By James Emejo
The National Sugar Development Council (NSDC) has raised the alarm that the N60 billion sugar investment project in Sunti Golden Sugar Estate (SGSE) in Niger State is reportedly threatened by floods occasioned by the sudden release of water from the Kainji Hydro Power Dam in the state.
The sugar project, which is owned by the Flour Mills Nigeria Limited, is one of the three major players currently implementing the backward integration programme component of the Nigeria Sugar Master Plan (NSMP).
The floods which reportedly swept through the sugar estate, destroyed flood protection dykes, factory equipment and submerged cane fields, pulling down office and residential buildings as well as halted activities on the estate.
The Executive Secretary of NSDC, Dr. Latif Busari, said the incident had become a recurring event since the project began over five years ago.
He said the situation was worrisome, adding that “this is a huge setback for the Flour Mills of Nigeria, the sugar sector and Nigeria as a country, as it will impede the realisation of the 4,500 metric tons of sugarcane daily processing by the company and the one million tons of sugar production projection recently agreed with major sugar producers.”
In a statement issued by the Deputy Director, Public Affairs, NSDC, Ahmed Waziri, Busari, said the massive flood, which affected the farm, was not a natural flood, but most likely a man-made one instigated by the overflow of water from the Jebba and/or Kainji Dams.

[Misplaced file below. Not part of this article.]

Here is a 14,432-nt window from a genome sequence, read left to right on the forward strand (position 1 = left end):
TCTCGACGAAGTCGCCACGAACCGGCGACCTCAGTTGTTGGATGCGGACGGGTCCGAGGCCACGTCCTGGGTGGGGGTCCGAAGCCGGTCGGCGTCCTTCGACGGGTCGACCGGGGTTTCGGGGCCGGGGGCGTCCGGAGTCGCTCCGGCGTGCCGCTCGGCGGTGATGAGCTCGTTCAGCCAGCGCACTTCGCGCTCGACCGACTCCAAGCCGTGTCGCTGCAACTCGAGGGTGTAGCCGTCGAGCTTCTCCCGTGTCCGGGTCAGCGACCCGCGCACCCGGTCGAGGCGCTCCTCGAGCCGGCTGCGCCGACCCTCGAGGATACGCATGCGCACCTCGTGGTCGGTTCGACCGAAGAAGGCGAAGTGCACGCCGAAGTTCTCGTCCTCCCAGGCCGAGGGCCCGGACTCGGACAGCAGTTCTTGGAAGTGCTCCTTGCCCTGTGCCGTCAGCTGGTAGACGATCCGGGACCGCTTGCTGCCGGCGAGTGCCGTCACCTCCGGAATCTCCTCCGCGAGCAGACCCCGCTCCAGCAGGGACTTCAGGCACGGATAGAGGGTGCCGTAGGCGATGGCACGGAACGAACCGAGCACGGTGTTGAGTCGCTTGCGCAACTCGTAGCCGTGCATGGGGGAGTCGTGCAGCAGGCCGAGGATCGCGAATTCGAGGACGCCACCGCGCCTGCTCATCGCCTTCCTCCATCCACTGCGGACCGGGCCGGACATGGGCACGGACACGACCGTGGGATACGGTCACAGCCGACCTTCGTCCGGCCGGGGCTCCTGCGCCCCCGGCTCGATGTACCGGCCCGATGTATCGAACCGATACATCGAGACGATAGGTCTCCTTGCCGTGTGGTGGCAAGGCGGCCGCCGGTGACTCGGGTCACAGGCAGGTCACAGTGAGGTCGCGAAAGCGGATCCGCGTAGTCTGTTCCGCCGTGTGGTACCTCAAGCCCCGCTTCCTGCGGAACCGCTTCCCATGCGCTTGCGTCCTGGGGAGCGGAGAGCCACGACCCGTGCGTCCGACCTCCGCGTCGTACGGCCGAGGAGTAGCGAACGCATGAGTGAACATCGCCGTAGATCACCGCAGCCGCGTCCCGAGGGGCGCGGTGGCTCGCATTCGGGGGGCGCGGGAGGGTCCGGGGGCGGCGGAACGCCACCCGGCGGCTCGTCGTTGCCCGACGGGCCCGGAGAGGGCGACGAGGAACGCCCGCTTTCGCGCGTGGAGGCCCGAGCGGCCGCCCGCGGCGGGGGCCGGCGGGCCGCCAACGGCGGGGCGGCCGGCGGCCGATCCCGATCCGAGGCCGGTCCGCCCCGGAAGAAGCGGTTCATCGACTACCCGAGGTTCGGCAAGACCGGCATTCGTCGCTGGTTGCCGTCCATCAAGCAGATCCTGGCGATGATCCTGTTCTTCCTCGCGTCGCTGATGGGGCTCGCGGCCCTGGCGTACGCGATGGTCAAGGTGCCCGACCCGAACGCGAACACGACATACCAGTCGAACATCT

He said the operators of the Jebba and Kainji Dams possibly opened up their spill gates to enable the water go down the river in a bid not to submerge the turbines that are being used to generate power in the country.
The NSDC boss said series of meetings had been held by relevant officials of all stakeholders, to think through the flood problem at Sunti because of its economic potential to the country’s national sugar development plan, but regrettably, little progress had so far been achieved as the company, except for 2019, kept recording losses yearly as a result of floods thereby frustrating the implementation of the sugar master plan.
He said: “The situation in Sunti is both disturbing and very discouraging to us as a forward-thinking agency. We aren’t new to the entire problem, given our position as the regulator of the sugar industry, but it is one loss too many that could reverse some modest gains recorded in the sugar sector.
“We have shown serious and genuine interest in their case, particularly as it relates to the issue of constant flooding, which has cost them a fortune. But as intractable as it appears, we won’t resign to fate or distance ourselves from the issue in Sunti.”
He added that the council had tabled the flooding issue before relevant ministries, departments and agencies of the government (MDAs) with a view to finding lasting solution to the problem, adding that this had not yielded the desired outcome as the issue still persisted.
Busari, who described the Sunti sugar project as one with huge economic potential, but currently challenged by floods, said an inter-ministerial committee involving Ministers of Power, Industry, Trade and Investment; officials of the National Sugar Development Council, Transmission Company of Nigeria, Mainstream Energy Solutions and Flour Mills of Nigeria was set up to look into the matter in the past.